Mesothelioma treatments found in unexpected places
Several research articles recently published detail new and innovative drug solutions to fight mesothelioma. Scientists from around the world continue to develop potential solutions with Korea releasing their findings tied to a leukemia treatment and red wine.
Published in Biochemistry and Molecular Biology, the study found clofarabine, a drug typically used with relapsed leukemia cases in children, combined with a chemical found in the skin of a red grape helps trigger cancer cell death in patients.
One of the goals of cancer treatment is targeting the harmful cells and avoiding healthy cells, a challenging feat with mesothelioma. The Korean scientists found by combining the grape skin chemical with the leukemia drug, this specific selection may be possible.
Other studies published in 2014 provide new treatment methods pulled from other diseases. In March, a study was published proposing a drug used to treat breast cancer may decrease mesothelioma tumor growth. New evidence surfaced suggesting the enzyme aromatase is associated with malignant mesothelioma and Italian scientists began testing breast cancer drug Aromasin (exemestane) on mice and mesothelioma cells.
Designed to inhibit aromatase, Aromasin curbs cell growth in breast cancer patients by helping reduce the amount of estrogen in the body. In the mesothelioma cells and mice, the drug inhibited a glycoprotein necessary for cell migration, thus limiting the tumor growth.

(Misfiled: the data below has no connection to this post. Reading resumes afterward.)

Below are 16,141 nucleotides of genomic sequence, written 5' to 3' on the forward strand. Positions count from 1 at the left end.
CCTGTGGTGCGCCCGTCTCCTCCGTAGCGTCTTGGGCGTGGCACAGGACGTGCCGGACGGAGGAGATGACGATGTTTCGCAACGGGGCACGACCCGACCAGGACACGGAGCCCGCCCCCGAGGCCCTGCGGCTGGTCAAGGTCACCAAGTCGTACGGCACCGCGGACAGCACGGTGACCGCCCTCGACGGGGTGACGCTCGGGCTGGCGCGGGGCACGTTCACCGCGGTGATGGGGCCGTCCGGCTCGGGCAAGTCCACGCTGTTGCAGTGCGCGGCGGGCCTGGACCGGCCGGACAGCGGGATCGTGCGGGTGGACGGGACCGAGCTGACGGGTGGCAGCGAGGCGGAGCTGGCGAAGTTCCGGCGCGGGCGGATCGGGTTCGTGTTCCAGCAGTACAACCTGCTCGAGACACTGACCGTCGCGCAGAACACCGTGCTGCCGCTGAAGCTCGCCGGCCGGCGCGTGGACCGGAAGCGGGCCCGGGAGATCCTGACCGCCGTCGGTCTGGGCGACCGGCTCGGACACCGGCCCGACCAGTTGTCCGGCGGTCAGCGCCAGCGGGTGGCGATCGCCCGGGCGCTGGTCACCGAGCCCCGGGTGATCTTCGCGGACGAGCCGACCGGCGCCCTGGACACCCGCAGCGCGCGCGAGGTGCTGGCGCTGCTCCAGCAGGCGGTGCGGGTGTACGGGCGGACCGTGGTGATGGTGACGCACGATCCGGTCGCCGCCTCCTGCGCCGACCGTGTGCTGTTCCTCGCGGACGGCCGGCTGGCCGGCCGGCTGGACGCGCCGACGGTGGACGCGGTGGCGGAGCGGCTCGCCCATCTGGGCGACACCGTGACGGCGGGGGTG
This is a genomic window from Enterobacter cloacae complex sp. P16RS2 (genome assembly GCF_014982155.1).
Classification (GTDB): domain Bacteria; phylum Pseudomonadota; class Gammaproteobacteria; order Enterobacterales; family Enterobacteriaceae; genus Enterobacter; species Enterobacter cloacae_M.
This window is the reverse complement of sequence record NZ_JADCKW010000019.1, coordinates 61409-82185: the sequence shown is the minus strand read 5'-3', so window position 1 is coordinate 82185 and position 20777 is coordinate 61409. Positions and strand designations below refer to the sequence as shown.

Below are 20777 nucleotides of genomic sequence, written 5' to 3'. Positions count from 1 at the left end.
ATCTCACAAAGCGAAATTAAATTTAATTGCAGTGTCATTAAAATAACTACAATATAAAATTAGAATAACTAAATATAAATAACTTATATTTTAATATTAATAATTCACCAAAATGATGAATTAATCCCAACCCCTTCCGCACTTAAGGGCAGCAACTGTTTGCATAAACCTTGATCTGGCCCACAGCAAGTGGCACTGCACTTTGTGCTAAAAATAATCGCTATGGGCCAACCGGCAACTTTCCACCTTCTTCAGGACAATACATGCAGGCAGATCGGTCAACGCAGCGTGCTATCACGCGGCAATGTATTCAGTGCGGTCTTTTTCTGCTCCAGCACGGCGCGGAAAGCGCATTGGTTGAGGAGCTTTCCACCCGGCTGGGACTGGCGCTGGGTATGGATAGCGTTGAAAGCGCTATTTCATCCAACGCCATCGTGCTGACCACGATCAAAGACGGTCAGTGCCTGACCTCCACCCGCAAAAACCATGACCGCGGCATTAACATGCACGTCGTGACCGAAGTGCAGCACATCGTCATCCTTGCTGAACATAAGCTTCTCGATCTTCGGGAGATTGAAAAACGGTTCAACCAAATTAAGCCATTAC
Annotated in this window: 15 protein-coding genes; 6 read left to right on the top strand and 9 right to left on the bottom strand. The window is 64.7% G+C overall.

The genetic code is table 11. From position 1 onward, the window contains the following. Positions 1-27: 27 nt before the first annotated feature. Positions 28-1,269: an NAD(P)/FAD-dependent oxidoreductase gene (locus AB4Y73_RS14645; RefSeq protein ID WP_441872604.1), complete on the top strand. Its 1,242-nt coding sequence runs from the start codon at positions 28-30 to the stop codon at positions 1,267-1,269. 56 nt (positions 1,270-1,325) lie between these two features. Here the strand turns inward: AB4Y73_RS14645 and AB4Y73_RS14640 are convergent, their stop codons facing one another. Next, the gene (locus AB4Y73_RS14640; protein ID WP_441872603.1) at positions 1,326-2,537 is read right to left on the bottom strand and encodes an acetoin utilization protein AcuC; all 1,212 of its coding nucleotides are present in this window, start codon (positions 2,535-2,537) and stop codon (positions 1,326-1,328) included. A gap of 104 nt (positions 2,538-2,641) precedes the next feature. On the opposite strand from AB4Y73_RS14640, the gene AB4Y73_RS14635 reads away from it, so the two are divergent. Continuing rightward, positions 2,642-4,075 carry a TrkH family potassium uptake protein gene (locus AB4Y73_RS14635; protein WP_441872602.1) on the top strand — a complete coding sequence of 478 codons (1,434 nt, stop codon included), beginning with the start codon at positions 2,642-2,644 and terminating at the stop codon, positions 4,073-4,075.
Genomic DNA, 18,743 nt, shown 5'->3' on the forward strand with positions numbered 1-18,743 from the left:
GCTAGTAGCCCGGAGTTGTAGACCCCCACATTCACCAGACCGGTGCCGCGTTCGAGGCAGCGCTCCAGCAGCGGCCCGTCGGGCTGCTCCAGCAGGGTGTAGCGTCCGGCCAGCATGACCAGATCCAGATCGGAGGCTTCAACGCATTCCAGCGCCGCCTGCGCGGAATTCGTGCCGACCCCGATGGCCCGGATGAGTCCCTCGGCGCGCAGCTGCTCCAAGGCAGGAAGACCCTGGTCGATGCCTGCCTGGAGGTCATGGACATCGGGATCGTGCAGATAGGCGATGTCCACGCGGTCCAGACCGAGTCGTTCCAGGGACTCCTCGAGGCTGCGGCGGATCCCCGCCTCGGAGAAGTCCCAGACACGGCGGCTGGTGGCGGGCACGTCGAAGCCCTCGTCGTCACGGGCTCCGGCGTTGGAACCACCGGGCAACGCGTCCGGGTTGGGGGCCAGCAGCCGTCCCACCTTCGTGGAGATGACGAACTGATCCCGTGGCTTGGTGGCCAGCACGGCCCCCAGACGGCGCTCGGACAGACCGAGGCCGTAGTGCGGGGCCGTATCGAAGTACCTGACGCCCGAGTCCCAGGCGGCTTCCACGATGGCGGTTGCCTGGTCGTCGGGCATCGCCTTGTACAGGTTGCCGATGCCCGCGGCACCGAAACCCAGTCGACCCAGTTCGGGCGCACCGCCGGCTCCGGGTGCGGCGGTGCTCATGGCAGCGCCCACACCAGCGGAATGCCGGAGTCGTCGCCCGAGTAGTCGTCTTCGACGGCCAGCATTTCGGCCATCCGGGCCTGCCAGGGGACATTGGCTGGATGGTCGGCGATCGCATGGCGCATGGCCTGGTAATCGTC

Additionally, when combined with common mesothelioma treatment Alimta, the scientists observed a significant decrease in tumor size. In fact, the Aromasin/Alimta combination showed results even better than the preferred chemotherapy treatment of Alimta and cisplatin.
The beginning of April marked another significant study– a drug used to treat alcoholism has the potential to limit mesothelioma growth. Disulfiram, or Antabuse, helps patients by affecting enzymes in the body, making it difficult to stomach alcohol.
Hadassah Medical Organization completed a clinical study in 2009 and found that Disulfiram, when combined with a copper compound, serves as an anticancer drug in lung cancer patients. The drug encourages apoptosis, or programmed cell death, a necessary process cancer cells do not undergo, which limits the number of cells. Not only does it shrink the cancerous cells, Disulfiram makes the cells more responsive to chemotherapy.
Because Disulfiram is already approved for use on humans, the next appropriate step is to begin clinical trials on those diagnosed with mesothelioma. It cannot be guaranteed the results will be the same, but research shows that it’s a possibility.
Finding solutions in unexpected places allows researchers to think outside of the box and discover new ways to treat the deadly disease.
For more information about mesothelioma and recent journal articles, visit the Mesothelioma Center.
Lee, Y.J. & Lee, S.H. (2014). Resveratrol and clofarabine induces a preferential apoptosis-activating effect on malignant mesothelioma cells by Mcl-1 down-regulation and caspase-3 activation. Biochemistry and Molecular Biology. [Link]